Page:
Going North: Tallinn’s International Appeal Is on the Rise

Estonia's capital, Tallinn, occupies a coveted spot among the best cities in the world, at least according to expats. But as great as it sounds, there are still some things Tallinn should work on.

The roofs of Tallinn
The roofs of Tallinn. Photo: Liina Notta / Visit Estonia

Estonians might not exactly be known as big talkers, but occasionally, one might hear them complaining about the limited choices for flying into one of Europe’s most advanced digital countries. This might be true, but the effort is worth it not only because of the enchanting mix of cobbled streets and Instagram-ready new architecture that the Estonian capital offers.

Climbing up the list

Just ask those who not only managed to fly into Tallinn but decided to stay in what is now the 11th best city for expats in the world, at least according to Expat City Ranking 2022. The study of the 50 best and worst cities to live around the world through the lenses of almost 12,000 expats is compiled annually by InterNations, delving into categories such as quality of life, personal finance, working abroad, the ease of settling in and other expat essentials such as housing, digital life, language, etc.

While the top ten cities in the general ranking (The Best & Worst Cities for Expats) did include four European cities (congratulations to Valencia for winning the first spot), Tallinn was the only 3Seas Region capital placed just outside the top ten, with Prague, the only other 3Seas representative, coming in 21st. But Tallinn is also the highest-placed, distinctively northern city in the ranking, with the majority of the top ten cities having favorable climates in common.

The Estonian capital shines bright in the Expat Essentials Category, where Tallinn placed 4th. It’s hardly surprising, as Tallinn was voted the best city worldwide in the Digital Life Subcategory. Estonia’s easy-to-navigate online government services didn’t go unnoticed by expats (90% happy in Estonia vs. 61% globally). Estonia’s unrestricted access to online services, in general, gave the country a 100% score, vs. 82% globally. In this category, expats based in Estonia praised the country for the ease of dealing with local bureaucracy (82% vs. 40% globally) and the obstacle-free process of obtaining a visa (80% vs. 56% globally). The latter placed Tallinn second in the Admin Topics Subcategory, right after Dubai.

Where business and creativity collide

The Working Abroad Index is another bright spot for Tallinn (16th vs. Prague’s 18th spot). In the Work Culture & Satisfaction Subcategory, Tallinn comes in third, with expats praising local business culture for encouraging creativity (83% happy vs. 51% globally), promoting independent work (81% vs. 45% globally), and supporting flexibility (92% vs. 60% globally). Favorable working hours aside (76% happy vs. 63% globally), as many as 29% say that relocating to Tallinn has not improved their career prospects (vs. 18% globally). We’re sorry to hear that.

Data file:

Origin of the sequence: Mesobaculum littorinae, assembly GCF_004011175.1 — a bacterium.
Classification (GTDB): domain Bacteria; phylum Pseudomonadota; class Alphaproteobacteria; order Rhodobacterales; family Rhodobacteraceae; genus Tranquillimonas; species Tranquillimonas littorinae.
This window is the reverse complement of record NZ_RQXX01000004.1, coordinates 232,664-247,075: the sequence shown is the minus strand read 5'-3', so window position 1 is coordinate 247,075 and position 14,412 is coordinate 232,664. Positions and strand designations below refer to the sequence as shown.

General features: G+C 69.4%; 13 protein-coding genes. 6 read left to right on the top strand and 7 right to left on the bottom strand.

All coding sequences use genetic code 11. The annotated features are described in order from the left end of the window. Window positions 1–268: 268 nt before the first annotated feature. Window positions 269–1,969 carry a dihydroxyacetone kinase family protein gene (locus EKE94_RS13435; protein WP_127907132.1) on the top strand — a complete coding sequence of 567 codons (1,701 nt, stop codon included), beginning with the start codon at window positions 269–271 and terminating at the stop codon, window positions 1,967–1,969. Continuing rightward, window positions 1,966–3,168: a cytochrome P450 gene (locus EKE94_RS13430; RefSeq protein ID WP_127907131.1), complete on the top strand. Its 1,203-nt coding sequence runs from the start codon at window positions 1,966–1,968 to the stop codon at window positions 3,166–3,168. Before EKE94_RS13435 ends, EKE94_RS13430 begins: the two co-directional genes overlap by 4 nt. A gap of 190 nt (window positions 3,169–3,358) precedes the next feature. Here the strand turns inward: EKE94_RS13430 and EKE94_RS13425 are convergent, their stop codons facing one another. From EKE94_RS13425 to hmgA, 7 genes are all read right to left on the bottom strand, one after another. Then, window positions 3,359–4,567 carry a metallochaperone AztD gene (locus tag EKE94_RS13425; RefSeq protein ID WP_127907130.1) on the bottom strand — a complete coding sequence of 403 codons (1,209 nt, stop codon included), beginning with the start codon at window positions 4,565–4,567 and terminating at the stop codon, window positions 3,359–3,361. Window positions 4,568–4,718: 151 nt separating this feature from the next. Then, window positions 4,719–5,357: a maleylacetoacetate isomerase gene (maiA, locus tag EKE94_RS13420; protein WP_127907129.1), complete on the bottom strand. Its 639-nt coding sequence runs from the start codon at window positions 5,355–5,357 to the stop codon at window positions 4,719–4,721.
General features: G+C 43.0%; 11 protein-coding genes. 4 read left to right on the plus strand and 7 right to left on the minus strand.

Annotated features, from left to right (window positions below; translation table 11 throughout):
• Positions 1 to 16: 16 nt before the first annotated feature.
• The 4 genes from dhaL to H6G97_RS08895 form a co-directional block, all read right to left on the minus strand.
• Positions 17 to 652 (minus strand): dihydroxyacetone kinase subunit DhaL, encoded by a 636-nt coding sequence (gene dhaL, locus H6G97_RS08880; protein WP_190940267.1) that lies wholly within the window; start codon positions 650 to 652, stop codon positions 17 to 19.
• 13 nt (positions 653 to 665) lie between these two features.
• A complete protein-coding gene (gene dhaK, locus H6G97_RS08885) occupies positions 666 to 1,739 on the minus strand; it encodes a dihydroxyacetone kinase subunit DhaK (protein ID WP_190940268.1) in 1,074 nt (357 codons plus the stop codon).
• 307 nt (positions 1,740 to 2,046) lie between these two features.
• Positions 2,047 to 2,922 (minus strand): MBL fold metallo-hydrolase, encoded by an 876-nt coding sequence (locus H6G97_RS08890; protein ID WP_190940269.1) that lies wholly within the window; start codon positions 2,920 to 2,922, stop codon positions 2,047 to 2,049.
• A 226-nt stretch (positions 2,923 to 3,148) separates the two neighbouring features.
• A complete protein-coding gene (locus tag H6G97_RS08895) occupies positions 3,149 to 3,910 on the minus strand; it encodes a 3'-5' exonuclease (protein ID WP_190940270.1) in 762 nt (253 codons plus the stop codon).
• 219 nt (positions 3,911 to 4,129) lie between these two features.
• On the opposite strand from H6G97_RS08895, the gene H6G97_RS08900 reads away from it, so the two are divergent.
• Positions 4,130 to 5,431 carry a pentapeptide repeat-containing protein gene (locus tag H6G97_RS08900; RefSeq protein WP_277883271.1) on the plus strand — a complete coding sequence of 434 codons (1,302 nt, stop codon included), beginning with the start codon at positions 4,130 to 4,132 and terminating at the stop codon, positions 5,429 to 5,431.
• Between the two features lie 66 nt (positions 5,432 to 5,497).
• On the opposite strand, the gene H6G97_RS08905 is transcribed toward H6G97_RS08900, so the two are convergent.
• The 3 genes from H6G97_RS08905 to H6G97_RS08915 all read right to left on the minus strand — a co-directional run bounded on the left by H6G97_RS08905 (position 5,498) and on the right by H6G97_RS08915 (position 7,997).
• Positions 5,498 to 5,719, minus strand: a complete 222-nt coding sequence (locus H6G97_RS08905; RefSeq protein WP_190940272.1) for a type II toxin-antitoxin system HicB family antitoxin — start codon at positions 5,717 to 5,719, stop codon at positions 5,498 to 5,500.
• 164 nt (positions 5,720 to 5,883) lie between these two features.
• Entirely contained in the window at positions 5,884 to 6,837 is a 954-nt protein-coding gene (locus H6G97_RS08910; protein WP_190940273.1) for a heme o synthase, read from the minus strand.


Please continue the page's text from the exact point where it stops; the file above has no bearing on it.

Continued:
The ranking also looked at the Quality of Life Category. While the top 3 cities in this category were all European (Valencia, Copenhagen, Zurich), Tallinn was placed 22nd, with Prague doing somewhat better in the 15th spot of the ranking. When it comes to living in Tallinn, expats appreciate the city’s affordable public transportation (98% happy vs. 70% globally), but come dinner time, one in five expats (19%) is unhappy with the culinary variety and dining options (vs. 12% globally). Here comes another low: the Estonian capital landed 41st in the Leisure Options Subcategory.

The ranking enlists more homework for Tallinn. The Ease of Settling In Index reveals another of Tallinn’s weak points (33rd position vs. Prague’s 37th). What seems to be the issue? Tallinn is not exactly acing the Local Friendliness Subcategory (38th), with 23% of expats feeling the locals are somewhat unfriendly towards foreign residents (18% globally). Furthermore, more than half find it challenging to befriend locals (52% vs. 37% globally), which leads to general dissatisfaction with social life in Tallinn (35% vs. 26% globally).

Cost of living

Are you contemplating exploring living in working in the world’s 11th-best city for expats? It is going to cost you. According to data from Nomad List, the average cost of living for an expat is EUR 1555 a month. If you head south to Valencia, the current number one city for expats, Nomad List estimates that you’ll need EUR 1886 a month on average.

Still wondering? You can always check out both before committing, and there’s even a flight. With a layover in Riga, of course.

Galina Ganeva

a journalist with experience working for some of the most influential Bulgarian publications. She mostly writes about the intersection of society and culture

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